Almost every parent yells. Some more than others. Thankfully most want to figure out a way to stop yelling at their kids. And because you’re reading this article, it’s clear that you want to find a way to stop yelling at your kids. Sadly, generational patterns and default responses make change difficult.
Regrettably, I (Jim) was probably on the side of more than average yelling. It went something like this:
My child did or said something I didn’t like and I felt irritated. In my irritation I said in a firm voice, “Stop it!” It wasn’t technically yelling, but may as well have been. My child felt my negative energy and matched or maybe exceeded my volume.
Then, as the volume increased, since I was the biggest, scariest yeller, I usually ended up defeating my child. I eventually got what I wanted and figured I’d won.
But the cycle continued to repeat. As the kids grew older, they grew colder toward me.
When yelling is your default response
As a parent coach for the last decade, I (Lynne) have never met one parent that feels good about habitually yelling at their kids. One client named Dave summarized what I often hear: “I came from a long line of yellers, and I’m doing the same thing. I’d really like to stop, but it’s harder than I thought.” Like so many parents, Dave’s good intentions weren’t enough. The triggers kept triggering and Dave kept yelling. That is, until he learned a few new ideas during coaching to help break the cycle.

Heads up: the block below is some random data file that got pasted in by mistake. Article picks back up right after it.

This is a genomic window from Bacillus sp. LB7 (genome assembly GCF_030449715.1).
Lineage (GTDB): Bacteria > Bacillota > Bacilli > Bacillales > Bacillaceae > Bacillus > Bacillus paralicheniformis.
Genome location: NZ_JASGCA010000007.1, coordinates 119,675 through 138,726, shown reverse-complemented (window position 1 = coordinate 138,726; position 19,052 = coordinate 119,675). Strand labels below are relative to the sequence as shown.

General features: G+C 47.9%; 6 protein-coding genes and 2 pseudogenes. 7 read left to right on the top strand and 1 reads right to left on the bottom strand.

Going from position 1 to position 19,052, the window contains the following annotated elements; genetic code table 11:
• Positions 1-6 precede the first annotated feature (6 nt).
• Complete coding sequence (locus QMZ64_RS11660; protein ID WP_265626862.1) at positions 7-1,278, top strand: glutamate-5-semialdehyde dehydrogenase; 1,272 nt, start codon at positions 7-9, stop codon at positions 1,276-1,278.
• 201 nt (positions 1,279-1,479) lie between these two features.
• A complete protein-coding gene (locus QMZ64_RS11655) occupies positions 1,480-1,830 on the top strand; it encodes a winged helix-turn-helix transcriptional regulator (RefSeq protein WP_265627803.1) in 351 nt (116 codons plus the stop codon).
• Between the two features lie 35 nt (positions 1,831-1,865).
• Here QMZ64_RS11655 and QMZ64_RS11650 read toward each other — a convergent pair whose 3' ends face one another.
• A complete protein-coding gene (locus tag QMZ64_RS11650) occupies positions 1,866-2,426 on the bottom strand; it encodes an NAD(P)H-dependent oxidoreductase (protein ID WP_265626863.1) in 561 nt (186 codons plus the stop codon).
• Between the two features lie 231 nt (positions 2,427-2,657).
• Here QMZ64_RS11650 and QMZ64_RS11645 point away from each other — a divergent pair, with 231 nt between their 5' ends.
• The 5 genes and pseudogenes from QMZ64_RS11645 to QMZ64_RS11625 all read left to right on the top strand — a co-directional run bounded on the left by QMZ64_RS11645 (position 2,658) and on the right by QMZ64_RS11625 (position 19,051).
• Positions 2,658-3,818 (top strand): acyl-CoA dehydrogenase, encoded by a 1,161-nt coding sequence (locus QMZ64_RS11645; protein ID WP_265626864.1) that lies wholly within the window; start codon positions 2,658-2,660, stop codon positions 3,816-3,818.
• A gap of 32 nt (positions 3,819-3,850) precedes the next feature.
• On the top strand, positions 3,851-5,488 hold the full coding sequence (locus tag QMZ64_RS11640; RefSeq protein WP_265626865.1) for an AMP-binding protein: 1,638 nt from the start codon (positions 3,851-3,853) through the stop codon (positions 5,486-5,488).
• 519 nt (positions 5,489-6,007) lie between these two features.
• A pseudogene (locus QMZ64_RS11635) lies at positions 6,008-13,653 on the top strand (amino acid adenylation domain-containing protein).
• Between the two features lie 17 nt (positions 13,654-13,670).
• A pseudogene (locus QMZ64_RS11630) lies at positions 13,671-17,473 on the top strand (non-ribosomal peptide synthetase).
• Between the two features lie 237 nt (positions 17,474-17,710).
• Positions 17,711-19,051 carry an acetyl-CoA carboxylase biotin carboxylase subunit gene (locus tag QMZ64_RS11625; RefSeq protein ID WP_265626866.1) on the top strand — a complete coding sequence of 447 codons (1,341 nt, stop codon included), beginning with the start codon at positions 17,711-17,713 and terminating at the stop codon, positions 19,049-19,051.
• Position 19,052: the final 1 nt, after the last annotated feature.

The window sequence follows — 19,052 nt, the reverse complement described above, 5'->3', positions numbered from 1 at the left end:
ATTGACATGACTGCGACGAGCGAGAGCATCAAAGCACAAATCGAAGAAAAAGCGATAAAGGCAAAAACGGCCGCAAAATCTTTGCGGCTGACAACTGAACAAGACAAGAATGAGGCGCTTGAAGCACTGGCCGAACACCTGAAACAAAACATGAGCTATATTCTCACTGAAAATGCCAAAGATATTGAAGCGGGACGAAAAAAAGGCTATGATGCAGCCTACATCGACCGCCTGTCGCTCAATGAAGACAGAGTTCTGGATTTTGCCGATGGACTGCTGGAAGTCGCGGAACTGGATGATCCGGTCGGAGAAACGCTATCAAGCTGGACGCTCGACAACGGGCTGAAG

11 strategies to help you stop yelling at your kids
In our work to coach parents who struggle with yelling, we offer strategies that can turn the yelling impulse into a growth opportunity. These strategies are based on scripture, research, our understanding of how the brain functions, and years of experience working with all kinds of parents.
Download this amazing PDF as a visible reminder of all these great ideas to help you stop yelling at your kids!
As you read these strategies over, you may be tempted to try and implement all of them. This could be a recipe for frustration and discouragement. Instead, choose one or two that resonate with you and start there.
- Get passionate about the blessing of a new habit. I quoted James 1:19 & 20 to Dave and his wife, and with deep conviction he said, “That’s what I want for my family!” Meditate on scripture until you are eager for the blessing it promises.
- Identify your replacement(s) for yelling. Instead of “don’t yell,” start with a specific, positive goal; one based on past success. For example, when it goes better, what do you do instead of yelling? Then set a new goal: “I will take a slow, deep breath and then be kind and firm.” Or, “I will connect before I correct.” You might even identify 2 or 3 positive options for yelling that have helped you in the past.
- Post a visual reminder. James Clear states: “To form and maintain good habits, ensure that the right visual cues exist in your environment. You become the architect of your behavior when you design your environment to support obvious cues.” Dave posted James 1:19,20 around his house as inspiration. Some in the Connected Families community have the Connected Families Framework refrigerator magnet posted front and center in their kitchen, or the free Four Messages download on a bulletin board. Some parents post the calming steps of Slow, Low and Listen. Visual cues make it easier to get started.
- Keep gum or a calming snack available. Gum has been shown to decrease stress reactions. When you start to get upset, grab a piece of gum, hand one to your child and just chew without talking until you’re calmer. Sugar free lollipops, frozen juice pops or a drink through a straw are other calming options. Pause the conversation until both you and your child are calm and more able to have a healthy discussion. (Make sure your child knows ahead of time that they do not get a treat by faking or instigating conflict.)